Could this be the new odd couple of Newark school reform?

Could this be the new odd couple of Newark school reform?

The opposition to Cami Anderson during her tenure as superintendent stopped short of pitchforks. There were protests in the streets, shouting matches in community meetings—even unflattering graffiti.

I would expect with that show of force that any new superintendent would be strongly motivated to be collaborative with the mayor.

There’s a new reform project underway in Newark schools, with an unlikely partnership behind it: The superintendent and the mayor.

This was unthinkable only a year ago. The state took over the city’s school system in 1995, and most people in Newark regard it as an offense that Trenton still calls the shots 20 years later.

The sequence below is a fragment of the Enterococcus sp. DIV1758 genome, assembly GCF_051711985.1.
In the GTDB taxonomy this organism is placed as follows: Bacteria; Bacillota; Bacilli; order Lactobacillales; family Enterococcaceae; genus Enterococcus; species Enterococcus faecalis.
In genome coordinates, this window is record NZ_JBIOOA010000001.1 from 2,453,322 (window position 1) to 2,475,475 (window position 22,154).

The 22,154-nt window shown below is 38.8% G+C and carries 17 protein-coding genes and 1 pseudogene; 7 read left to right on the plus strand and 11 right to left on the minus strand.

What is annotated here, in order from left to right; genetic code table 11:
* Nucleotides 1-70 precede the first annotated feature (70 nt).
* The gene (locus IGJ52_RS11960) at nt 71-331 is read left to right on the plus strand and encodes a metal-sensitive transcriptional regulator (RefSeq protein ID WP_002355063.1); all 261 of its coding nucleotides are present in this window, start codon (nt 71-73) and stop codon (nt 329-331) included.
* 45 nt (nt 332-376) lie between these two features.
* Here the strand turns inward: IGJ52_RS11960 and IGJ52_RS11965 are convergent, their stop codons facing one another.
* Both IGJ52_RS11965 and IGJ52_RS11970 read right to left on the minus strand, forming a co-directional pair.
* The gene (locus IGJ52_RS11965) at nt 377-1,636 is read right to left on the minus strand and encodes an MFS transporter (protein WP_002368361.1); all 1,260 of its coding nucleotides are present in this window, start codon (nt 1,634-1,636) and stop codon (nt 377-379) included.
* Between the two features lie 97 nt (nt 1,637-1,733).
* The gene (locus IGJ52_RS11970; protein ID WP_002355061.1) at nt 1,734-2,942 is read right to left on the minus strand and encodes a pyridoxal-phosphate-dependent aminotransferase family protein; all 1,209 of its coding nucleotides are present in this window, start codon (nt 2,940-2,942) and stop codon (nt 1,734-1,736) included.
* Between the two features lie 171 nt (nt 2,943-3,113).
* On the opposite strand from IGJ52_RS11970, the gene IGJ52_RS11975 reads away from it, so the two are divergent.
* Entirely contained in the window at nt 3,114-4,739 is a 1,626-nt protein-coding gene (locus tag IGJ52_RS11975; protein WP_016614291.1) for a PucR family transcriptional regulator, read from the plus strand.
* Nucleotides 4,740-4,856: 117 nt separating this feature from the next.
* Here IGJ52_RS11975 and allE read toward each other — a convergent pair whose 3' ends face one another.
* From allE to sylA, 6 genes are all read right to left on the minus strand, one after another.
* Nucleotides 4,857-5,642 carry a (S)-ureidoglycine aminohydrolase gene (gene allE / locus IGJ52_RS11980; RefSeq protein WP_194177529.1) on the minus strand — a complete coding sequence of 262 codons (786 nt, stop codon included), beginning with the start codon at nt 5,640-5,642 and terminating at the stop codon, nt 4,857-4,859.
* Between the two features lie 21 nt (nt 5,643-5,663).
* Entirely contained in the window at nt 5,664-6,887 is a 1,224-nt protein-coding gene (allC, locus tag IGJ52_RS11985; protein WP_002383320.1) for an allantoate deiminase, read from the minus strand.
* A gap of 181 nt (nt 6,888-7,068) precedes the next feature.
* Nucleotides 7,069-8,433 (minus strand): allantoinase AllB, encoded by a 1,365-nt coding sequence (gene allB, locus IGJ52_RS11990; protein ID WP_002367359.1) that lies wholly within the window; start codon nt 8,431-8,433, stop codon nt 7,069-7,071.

Relations spun out of control during the contentious reign of former Superintendent Cami Anderson, who became a key political target of Mayor Ras Baraka. That blocked any hope of a constructive partnership.

So mark this as a political milestone that will benefit children, with credit to both Baraka and Superintendent Chris Cerf, the former state education commissioner.

Author: Ken Walker

Husband, Father, Newarker, PCA Elder, Business Analyst. In a glass case of emotion since 1978.

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